By and  on September 14, 2007

PARIS — Even esoteric designers like Yohji Yamamoto are joining the contemporary stampede.

Yamamoto is launching his youngest, most affordable offering yet, called Coming Soon. The "supercasual" collection, licensed to Italian manu­facturer SINV SpA, is designed to propel the Japanese designer into the big-volume leagues. The partners, who signed a 10-year pact, expect that the women's and men's collection has the potential to generate wholesale volume of 200 million euros, or $276 million at current exchange, over the length of the contract.

Yamamoto's new line is the latest sign of a vibrant market for designer second collections — often positioned in the hot contemporary zone and aimed at aspirational customers. During the past year, the likes of John Galliano, Alexander McQueen, Vera Wang and Daryl Kerrigan all have entered the fray with lower-priced collections. Meanwhile, Giorgio Armani, Chloé and Dolce & Gabbana all have fine-tuned or repositioned their second brands in recent years, seeking to kick-start growth and access a broader base of consumers. And brands such as Quiksilver, Imitation of Christ and Hollywould are jumping into the contemporary market, which has been a popular category at retail from Dallas to Dubai.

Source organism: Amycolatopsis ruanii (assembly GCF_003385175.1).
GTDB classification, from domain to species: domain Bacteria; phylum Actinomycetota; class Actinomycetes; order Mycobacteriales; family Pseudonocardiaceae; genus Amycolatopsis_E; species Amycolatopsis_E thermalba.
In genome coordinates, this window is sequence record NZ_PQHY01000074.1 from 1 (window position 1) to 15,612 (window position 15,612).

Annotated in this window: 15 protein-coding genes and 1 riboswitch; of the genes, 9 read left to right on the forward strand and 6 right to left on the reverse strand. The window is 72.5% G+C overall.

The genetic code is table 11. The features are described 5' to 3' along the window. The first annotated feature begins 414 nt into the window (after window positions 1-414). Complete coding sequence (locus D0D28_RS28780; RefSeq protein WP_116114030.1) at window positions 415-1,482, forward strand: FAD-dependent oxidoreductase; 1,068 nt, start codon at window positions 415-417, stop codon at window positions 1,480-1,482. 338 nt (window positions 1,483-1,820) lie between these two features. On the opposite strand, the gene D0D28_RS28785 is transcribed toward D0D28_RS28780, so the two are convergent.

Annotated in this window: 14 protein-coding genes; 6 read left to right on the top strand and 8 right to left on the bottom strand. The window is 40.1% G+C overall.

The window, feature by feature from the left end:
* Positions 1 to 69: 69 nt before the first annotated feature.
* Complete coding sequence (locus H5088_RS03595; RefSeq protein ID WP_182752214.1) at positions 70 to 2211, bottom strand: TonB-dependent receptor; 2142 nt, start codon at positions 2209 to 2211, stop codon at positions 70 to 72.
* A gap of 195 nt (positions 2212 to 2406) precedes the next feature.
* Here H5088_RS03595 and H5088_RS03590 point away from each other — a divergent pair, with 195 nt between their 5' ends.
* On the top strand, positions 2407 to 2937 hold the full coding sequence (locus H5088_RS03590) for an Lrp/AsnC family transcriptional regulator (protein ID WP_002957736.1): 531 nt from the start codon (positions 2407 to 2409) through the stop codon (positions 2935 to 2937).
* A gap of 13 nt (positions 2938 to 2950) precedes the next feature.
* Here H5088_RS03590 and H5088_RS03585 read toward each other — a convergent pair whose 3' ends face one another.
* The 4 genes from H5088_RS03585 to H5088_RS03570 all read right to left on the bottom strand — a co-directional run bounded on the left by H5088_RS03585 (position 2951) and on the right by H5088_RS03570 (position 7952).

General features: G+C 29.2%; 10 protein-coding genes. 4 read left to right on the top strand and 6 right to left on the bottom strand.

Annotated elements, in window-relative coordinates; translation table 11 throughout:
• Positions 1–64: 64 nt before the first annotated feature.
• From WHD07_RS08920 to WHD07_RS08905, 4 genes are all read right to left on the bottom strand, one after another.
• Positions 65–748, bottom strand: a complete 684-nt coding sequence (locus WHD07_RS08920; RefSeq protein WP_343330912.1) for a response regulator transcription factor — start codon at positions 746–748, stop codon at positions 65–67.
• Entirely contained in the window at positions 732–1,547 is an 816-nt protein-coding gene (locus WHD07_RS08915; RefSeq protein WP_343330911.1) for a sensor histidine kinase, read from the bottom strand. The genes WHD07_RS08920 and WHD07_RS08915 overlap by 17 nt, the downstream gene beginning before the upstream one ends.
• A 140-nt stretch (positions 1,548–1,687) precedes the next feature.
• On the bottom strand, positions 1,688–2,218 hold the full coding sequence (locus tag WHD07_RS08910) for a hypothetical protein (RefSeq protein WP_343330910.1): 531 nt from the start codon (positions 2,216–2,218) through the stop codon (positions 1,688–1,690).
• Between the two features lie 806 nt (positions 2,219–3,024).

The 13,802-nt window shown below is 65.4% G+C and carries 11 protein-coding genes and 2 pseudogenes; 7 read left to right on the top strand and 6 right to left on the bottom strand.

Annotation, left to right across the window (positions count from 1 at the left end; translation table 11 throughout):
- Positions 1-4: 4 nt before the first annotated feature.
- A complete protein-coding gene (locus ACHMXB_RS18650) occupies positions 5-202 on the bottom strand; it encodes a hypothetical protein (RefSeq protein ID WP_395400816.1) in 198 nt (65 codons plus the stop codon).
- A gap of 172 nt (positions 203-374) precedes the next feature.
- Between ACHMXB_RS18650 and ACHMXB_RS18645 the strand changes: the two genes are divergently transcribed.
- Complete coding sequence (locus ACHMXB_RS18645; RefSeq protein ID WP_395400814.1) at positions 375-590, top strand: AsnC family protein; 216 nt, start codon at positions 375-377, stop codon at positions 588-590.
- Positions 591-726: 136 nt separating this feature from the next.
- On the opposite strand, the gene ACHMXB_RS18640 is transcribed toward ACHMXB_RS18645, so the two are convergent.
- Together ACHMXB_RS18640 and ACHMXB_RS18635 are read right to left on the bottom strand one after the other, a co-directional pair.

Designer firms — recently focused on ultraexpensive, exclusive products in a booming luxury climate — are now keen to reach younger customers, too, and are less reticent about assigning licenses for the sportswear category. For example, Galliano partnered with IT Holding's Ittierre unit, a pioneer in launching designer jeans and younger lines in the early Nineties, while McQueen signed up with SINV, which also produces and distributes See by Chloé, Moschino Jeans and Red Valentino.

"See by Chloé will be a major priority for us in the coming years," Ralph Toledano, chairman and chief executive officer of Chloé, said Thursday. "In the last two years, the See by Chloé growth has been really impressive."

Toledano said he would soon extend the See by Chloé brand into new categories, unveiling an in-house leather goods line in January and a footwear collection in July. "Sunglasses will probably be the next project," he added.

Massimo Braglia, ceo of privately owned SINV, said the company shifted its focus in recent years to fashion-driven collections, a move which drove 2006 revenues up 44.5 percent to 164 million euros, or $226.3 million. Sales are projected to climb to 175 million euros, or $241.5 million, this year.

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